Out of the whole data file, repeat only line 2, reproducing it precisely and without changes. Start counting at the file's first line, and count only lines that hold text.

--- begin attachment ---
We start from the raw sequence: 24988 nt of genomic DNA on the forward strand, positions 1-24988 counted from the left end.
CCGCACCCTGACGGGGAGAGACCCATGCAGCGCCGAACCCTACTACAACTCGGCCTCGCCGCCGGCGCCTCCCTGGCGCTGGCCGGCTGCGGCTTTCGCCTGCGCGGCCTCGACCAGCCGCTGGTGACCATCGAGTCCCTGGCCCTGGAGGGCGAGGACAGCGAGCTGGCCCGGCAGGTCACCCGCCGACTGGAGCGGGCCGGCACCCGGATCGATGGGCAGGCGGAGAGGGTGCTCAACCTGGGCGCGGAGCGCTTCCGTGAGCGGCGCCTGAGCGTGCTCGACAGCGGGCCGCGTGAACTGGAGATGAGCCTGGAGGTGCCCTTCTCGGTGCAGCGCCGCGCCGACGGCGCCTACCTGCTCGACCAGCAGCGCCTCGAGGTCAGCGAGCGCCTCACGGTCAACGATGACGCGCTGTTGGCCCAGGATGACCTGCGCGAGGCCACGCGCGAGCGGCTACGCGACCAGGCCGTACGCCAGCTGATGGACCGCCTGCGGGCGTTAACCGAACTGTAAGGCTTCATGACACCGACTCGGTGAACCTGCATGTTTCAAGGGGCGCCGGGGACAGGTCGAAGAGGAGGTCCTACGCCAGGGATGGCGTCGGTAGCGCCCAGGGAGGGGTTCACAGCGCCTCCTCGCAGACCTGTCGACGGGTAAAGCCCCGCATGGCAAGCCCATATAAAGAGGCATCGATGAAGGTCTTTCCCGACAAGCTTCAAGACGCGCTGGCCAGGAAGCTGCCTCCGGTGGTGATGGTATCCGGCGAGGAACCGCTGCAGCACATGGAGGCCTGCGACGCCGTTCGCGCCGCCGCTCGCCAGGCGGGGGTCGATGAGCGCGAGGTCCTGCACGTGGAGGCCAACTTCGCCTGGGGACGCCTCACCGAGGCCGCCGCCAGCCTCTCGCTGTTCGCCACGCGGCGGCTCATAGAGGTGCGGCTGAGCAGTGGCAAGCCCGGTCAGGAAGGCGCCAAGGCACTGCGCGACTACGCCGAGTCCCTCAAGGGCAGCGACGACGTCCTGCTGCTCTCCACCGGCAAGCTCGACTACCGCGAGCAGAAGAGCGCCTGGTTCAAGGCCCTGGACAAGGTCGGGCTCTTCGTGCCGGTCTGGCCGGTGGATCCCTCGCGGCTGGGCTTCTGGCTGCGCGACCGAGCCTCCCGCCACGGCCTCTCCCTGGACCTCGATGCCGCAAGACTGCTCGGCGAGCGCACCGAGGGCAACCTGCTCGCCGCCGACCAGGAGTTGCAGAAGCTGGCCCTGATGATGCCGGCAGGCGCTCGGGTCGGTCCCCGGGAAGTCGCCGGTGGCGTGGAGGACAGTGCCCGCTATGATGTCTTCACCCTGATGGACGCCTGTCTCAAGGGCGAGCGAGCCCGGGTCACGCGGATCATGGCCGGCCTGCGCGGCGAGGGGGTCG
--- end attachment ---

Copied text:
CCGCACCCTGACGGGGAGAGACCCATGCAGCGCCGAACCCTACTACAACTCGGCCTCGCCGCCGGCGCCTCCCTGGCGCTGGCCGGCTGCGGCTTTCGCCTGCGCGGCCTCGACCAGCCGCTGGTGACCATCGAGTCCCTGGCCCTGGAGGGCGAGGACAGCGAGCTGGCCCGGCAGGTCACCCGCCGACTGGAGCGGGCCGGCACCCGGATCGATGGGCAGGCGGAGAGGGTGCTCAACCTGGGCGCGGAGCGCTTCCGTGAGCGGCGCCTGAGCGTGCTCGACAGCGGGCCGCGTGAACTGGAGATGAGCCTGGAGGTGCCCTTCTCGGTGCAGCGCCGCGCCGACGGCGCCTACCTGCTCGACCAGCAGCGCCTCGAGGTCAGCGAGCGCCTCACGGTCAACGATGACGCGCTGTTGGCCCAGGATGACCTGCGCGAGGCCACGCGCGAGCGGCTACGCGACCAGGCCGTACGCCAGCTGATGGACCGCCTGCGGGCGTTAACCGAACTGTAAGGCTTCATGACACCGACTCGGTGAACCTGCATGTTTCAAGGGGCGCCGGGGACAGGTCGAAGAGGAGGTCCTACGCCAGGGATGGCGTCGGTAGCGCCCAGGGAGGGGTTCACAGCGCCTCCTCGCAGACCTGTCGACGGGTAAAGCCCCGCATGGCAAGCCCATATAAAGAGGCATCGATGAAGGTCTTTCCCGACAAGCTTCAAGACGCGCTGGCCAGGAAGCTGCCTCCGGTGGTGATGGTATCCGGCGAGGAACCGCTGCAGCACATGGAGGCCTGCGACGCCGTTCGCGCCGCCGCTCGCCAGGCGGGGGTCGATGAGCGCGAGGTCCTGCACGTGGAGGCCAACTTCGCCTGGGGACGCCTCACCGAGGCCGCCGCCAGCCTCTCGCTGTTCGCCACGCGGCGGCTCATAGAGGTGCGGCTGAGCAGTGGCAAGCCCGGTCAGGAAGGCGCCAAGGCACTGCGCGACTACGCCGAGTCCCTCAAGGGCAGCGACGACGTCCTGCTGCTCTCCACCGGCAAGCTCGACTACCGCGAGCAGAAGAGCGCCTGGTTCAAGGCCCTGGACAAGGTCGGGCTCTTCGTGCCGGTCTGGCCGGTGGATCCCTCGCGGCTGGGCTTCTGGCTGCGCGACCGAGCCTCCCGCCACGGCCTCTCCCTGGACCTCGATGCCGCAAGACTGCTCGGCGAGCGCACCGAGGGCAACCTGCTCGCCGCCGACCAGGAGTTGCAGAAGCTGGCCCTGATGATGCCGGCAGGCGCTCGGGTCGGTCCCCGGGAAGTCGCCGGTGGCGTGGAGGACAGTGCCCGCTATGATGTCTTCACCCTGATGGACGCCTGTCTCAAGGGCGAGCGAGCCCGGGTCACGCGGATCATGGCCGGCCTGCGCGGCGAGGGGGTCG